The ring marks the edges of several of Earth’s tectonic plates. The plates’ movements against one another create volcanoes and earthquakes. Central America’s volcanoes grew out of the pressure and heat created when the Cocos Plate pushed under its neighboring Caribbean Plate—the plate most of Central America sits on. Nicaragua had serious earthquakes in 1931 and 1972. Two damaging earthquakes hit El Salvador in 2001. In 2005 the Santa Ana volcano erupted.

High Points and Cool Temperatures

Not surprisingly, Central America’s highest peak is the Tajumulco volcano at 4,220 m. Lake Nicaragua is the region’s largest lake, and it lies near Lake Managua, also in Nicaragua. These lakes formed as land that had been beneath the sea rose over time and enclosed the water. Temperatures on the coasts are hot, but in the mountains, where most people live, it is cool.

The Marvelous Maya: Ancient History

The early Mesoamerican ballgame was the first organized game in the history of sports. It has influenced many of the sports we play today.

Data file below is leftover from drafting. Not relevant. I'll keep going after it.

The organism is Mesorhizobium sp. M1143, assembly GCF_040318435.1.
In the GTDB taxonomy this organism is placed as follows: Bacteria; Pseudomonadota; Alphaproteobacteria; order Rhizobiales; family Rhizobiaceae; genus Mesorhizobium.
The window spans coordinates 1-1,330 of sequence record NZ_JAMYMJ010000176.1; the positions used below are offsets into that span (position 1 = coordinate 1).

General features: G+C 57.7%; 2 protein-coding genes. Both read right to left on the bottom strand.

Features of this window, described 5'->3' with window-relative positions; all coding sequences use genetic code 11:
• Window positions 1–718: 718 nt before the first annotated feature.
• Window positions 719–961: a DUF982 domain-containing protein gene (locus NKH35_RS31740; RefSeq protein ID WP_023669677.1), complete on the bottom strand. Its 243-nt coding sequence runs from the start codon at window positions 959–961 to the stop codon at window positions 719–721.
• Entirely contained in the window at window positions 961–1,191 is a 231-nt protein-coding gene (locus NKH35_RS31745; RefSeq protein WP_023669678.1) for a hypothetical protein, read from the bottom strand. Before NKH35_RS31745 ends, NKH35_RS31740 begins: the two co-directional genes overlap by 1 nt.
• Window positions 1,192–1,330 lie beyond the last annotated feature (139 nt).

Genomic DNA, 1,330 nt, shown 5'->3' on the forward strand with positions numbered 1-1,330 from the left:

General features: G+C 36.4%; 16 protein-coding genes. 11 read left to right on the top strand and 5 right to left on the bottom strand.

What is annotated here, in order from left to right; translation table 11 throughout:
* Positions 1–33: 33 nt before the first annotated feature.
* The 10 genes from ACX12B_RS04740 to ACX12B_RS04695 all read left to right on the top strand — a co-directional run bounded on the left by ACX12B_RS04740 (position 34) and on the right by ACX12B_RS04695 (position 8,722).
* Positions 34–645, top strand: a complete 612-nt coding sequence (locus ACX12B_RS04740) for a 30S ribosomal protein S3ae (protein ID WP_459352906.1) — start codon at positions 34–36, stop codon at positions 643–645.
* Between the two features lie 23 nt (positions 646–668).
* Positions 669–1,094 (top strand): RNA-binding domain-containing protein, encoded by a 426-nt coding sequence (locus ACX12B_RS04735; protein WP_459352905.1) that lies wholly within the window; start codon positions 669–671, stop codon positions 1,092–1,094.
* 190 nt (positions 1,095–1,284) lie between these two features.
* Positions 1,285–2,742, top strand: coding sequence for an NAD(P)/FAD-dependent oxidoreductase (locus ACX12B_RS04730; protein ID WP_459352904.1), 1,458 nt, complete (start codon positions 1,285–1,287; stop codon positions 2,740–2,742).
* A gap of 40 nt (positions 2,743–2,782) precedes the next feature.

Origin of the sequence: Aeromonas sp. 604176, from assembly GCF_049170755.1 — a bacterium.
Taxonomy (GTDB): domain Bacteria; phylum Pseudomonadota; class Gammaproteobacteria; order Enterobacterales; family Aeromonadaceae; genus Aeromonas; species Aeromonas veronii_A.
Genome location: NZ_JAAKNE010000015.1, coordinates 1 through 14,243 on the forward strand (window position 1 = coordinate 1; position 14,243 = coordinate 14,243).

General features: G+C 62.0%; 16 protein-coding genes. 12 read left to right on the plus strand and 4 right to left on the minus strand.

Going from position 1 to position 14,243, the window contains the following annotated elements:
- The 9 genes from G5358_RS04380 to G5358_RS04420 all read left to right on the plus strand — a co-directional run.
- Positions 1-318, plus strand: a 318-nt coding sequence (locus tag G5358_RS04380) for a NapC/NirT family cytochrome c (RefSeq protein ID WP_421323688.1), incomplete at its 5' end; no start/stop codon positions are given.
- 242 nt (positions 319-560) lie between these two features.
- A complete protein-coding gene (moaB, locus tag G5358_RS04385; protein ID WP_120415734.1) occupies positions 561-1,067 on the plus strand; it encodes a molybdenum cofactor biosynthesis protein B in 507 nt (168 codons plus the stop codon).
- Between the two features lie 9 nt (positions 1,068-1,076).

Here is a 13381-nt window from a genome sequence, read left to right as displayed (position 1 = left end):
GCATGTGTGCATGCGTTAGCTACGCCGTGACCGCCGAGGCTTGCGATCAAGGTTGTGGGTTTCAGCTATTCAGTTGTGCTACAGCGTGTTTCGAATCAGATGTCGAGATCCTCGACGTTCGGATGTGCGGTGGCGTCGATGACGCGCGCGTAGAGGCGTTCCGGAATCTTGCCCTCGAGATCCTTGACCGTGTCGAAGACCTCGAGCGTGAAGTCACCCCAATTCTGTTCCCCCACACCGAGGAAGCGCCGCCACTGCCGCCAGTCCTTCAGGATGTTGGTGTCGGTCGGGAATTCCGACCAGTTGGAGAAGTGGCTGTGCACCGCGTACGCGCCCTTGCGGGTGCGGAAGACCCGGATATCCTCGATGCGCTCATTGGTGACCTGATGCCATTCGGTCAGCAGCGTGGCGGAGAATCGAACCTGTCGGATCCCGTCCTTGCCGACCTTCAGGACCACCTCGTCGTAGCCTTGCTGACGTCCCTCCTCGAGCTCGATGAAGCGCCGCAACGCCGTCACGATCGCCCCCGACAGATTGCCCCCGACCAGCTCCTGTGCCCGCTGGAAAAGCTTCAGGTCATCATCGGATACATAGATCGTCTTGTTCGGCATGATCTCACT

The early Mesoamerican ballgame was the first organized game in the history of sports. It has influenced many of the sports we play today.

©Justin Kerr

Before Christopher Columbus came to the Americas, much of the region we now call Central America was part of Mesoamerica. Many Native American cultures thrived there, including the advanced Maya civilization. The Maya had their own number system based on 20 (rather than 10, the basis of the metric system.) They also had a complex written language that used symbols much like hieroglyphs. The Maya wrote thousands of books and decorated monuments and pottery with both writing and artwork. Nearly all of the books were burned by Spanish conquerors. Luckily, the few that survived have allowed scientists to decode the ancient language.

The Maya observed the stars and planets. They invented an accurate calendar. They had advanced mathematical knowledge, which they used to build amazing pyramids and temples to their gods. The Maya also played the first team sport: a ball game played on a special court.

Spain Comes and Conquers